Female Filmmaker Project: Dance, Girl, Dance (Dorothy Arzner, 1940)

 I cannot speak objectively with movies about dance. There is no greater sense of joy than the intersection of music, plus cinema, plus movement. The moments where characters simply decide it’s time to move and are accompanied by song stick with me like nothing else in all of filmmaking. The final frames of Beau Travail, Frances running through the streets to “Modern Love”, Gene Kelley stomping through the rain, The Red Shoes: that’s my cinema. So when Dance, Girl, Dance begins with eight lithe, graceful women in top hats, all moving symbiotically in frame to a jaunty tune I knew I’d love this movie, but it offered so much more than just dance.

It’s ironic that a movie “dance” in it’s title wouldn’t be a traditional musical, but instead a comedic drama, but either way Arzner and Ernst Mantray have a resolute interest in capturing the beauty of movement. Arzner’s blocking is incredible throughout and becomes especially significant whenever she is shooting the dancing sequences. Whether individualistic or in group movement her cinema becomes minimal and so defined by the shifting of legs, arms and hips when song begins. The action is completely linked to how they get around the room. The shadows fill out the picture, and the windows, chairs and mirrors give layering to how the dance takes up space. When Maureen O’ Hara dances, as seen above, Arzner’s lens accommodates her symphony by never over cutting or turning the entire event into directorial virtuosity. Instead Arzner humbly hands her camera over to O’ Hara who simply moves. That’s all the movie needs here.

Once again, Arzner sits back and let’s O’ Hara’s movement dictate the emotional heft of the scene, as this time she begins to work as a stooge to Lucille Ball’s more brash and anti-ballet burlesque performer “Bubbles” and in doing so is booed relentlessly.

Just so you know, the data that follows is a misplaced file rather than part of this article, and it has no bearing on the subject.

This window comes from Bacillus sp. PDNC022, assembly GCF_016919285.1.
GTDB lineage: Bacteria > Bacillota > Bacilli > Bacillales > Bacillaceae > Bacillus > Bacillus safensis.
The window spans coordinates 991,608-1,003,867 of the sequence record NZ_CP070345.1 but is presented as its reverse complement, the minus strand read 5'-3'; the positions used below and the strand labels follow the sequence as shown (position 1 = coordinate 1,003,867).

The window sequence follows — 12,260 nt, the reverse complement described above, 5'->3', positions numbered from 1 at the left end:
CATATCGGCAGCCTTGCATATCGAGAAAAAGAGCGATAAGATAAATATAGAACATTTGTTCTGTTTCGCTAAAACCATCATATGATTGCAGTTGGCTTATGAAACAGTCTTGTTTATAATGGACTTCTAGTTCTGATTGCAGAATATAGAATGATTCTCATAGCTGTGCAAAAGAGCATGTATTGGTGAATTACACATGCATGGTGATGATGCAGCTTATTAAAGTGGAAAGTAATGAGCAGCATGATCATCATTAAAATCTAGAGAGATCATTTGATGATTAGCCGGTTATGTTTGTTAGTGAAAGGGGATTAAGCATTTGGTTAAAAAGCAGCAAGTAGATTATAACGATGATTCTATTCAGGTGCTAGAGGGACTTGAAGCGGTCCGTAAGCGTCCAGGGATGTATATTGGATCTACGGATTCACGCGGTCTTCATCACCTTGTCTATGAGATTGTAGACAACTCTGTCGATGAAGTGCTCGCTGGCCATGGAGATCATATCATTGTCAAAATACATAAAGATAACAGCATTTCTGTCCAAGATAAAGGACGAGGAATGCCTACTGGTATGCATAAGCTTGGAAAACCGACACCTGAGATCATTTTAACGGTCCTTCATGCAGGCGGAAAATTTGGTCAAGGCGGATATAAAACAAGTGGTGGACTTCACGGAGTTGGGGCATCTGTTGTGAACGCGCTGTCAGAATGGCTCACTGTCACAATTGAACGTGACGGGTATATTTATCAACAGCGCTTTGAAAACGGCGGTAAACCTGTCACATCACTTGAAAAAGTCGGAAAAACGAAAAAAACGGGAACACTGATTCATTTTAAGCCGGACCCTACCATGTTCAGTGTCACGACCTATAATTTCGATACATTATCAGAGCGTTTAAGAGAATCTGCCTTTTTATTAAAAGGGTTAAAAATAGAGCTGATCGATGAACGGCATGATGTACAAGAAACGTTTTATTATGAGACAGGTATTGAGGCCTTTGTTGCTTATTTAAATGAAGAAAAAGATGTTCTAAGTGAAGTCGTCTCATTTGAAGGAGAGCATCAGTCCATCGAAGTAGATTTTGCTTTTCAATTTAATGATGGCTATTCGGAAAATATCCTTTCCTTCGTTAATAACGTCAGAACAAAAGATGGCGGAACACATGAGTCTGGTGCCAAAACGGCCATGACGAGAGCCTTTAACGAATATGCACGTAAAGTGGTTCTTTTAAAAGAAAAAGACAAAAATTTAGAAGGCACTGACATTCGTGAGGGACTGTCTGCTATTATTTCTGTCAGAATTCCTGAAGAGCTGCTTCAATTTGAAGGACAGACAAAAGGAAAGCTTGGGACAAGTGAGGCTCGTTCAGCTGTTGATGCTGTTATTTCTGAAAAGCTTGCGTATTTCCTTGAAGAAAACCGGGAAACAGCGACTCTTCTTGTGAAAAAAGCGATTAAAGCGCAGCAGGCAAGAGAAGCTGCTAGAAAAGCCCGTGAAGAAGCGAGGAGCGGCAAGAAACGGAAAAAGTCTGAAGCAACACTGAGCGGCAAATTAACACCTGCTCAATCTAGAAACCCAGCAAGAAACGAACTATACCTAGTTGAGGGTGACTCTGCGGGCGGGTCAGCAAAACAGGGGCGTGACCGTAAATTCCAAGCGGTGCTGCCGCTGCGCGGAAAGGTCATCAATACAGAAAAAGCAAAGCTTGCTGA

She does the same for Lucille Ball’s more playful sequences while never shaming her body or her decisions. This is important as it doesn’t betray the film’s final moments by throwing Lucille under the bus for O’ Hara’s character. Her image making is of equality. They just move for different reasons.

If this were just a film about a series of consecutive dance sequences I would still love it, but it far exceeds the confines of formal craftsmanship and digs into something much deeper when O’ Hara longs to exist in show business. There’s a sequence of images throughout that show O’ Hara’s base desire and sadness at not having what she wants. Seeing the angelic light on the dancer in the production she covets, the morningstar: the dream, the sadness at applying make-up for a job that doesn’t give back. One woman scratching and clawing and climbing to survive with the help of only a few others and working as hard as she possibly can. That is the greatest humane quality of the picture. She never gives up, and this boils over in one stridently feminist and eye opening moment in the closing moments of the picture.

She gets a twinkle in her eye right before she decides to speak her mind. They’ve been tormenting her for months, and while she appreciates the kindness her friend offered her with this job has turned out to be a thankless one where she is depreciated night after night. But she always danced, because her tutor told her to in her dying breaths. She’s had enough though, and the booing must stop. She lets go and finally lambasts the men for ogling women in a way they can’t even their wives, she criticizes their enjoyment of haranguing a hard-working woman for a peek at titillation. She detests that they seek to commodify her body when she wants to be celebrated for it. She moves with grace, but she’s treated like swine and for what reason? Because she doesn’t take off her clothes. One woman stands and claps at the close of her speech. I wanted to join her.

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